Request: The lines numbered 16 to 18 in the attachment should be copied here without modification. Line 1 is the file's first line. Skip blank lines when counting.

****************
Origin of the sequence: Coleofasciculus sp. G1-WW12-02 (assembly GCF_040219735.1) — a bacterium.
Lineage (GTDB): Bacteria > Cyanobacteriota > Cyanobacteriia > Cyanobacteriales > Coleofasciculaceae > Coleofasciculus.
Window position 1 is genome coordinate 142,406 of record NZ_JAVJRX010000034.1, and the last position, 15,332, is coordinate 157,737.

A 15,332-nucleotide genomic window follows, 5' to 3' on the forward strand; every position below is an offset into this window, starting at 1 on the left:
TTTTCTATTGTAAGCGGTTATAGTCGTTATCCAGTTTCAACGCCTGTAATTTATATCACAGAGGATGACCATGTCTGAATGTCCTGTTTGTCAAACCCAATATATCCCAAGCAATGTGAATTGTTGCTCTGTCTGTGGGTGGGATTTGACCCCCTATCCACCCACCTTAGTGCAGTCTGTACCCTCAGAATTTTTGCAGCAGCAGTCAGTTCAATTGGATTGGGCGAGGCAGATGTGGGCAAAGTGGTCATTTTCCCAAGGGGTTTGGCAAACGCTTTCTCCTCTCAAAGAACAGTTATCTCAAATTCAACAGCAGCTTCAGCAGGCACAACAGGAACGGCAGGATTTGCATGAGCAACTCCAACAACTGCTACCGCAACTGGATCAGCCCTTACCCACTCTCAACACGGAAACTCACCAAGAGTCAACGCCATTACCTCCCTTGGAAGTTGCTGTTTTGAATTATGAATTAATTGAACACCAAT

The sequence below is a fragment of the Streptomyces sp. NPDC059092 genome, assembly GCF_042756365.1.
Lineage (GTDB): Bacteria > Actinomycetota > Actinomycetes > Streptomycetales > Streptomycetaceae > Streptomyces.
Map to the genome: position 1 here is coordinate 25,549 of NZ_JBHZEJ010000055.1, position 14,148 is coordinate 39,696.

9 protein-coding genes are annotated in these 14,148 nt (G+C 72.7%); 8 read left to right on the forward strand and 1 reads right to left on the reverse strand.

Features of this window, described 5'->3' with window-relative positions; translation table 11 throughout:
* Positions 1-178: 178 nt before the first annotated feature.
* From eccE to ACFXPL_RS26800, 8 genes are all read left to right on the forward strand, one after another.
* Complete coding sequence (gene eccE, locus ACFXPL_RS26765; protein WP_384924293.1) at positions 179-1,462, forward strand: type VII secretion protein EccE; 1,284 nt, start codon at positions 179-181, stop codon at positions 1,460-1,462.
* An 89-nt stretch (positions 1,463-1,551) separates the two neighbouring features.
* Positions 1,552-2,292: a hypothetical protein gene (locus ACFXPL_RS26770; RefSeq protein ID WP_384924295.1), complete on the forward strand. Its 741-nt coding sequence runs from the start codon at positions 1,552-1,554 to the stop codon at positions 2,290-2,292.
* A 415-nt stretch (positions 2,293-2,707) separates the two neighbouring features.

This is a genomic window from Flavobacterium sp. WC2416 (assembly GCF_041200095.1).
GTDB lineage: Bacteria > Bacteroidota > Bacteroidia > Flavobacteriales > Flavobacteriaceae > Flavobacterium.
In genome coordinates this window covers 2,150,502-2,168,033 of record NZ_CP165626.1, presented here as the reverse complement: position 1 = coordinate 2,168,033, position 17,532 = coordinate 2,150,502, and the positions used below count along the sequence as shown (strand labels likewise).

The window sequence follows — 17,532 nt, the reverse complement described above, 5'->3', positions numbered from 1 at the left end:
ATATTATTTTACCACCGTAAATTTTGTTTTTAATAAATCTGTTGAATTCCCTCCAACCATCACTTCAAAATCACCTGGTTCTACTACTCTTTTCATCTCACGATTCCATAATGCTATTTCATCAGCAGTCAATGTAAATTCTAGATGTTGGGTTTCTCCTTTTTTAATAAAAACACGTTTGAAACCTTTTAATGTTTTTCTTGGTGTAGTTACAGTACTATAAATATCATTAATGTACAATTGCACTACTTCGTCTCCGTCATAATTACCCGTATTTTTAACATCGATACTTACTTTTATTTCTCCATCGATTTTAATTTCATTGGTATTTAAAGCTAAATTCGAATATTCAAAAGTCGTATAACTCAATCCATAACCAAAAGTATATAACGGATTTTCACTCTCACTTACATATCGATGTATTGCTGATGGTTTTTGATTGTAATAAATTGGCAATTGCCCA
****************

* A 415-nt stretch (positions 2,293-2,707) separates the two neighbouring features.

This is a genomic window from Flavobacterium sp. WC2416 (assembly GCF_041200095.1).
GTDB lineage: Bacteria > Bacteroidota > Bacteroidia > Flavobacteriales > Flavobacteriaceae > Flavobacterium.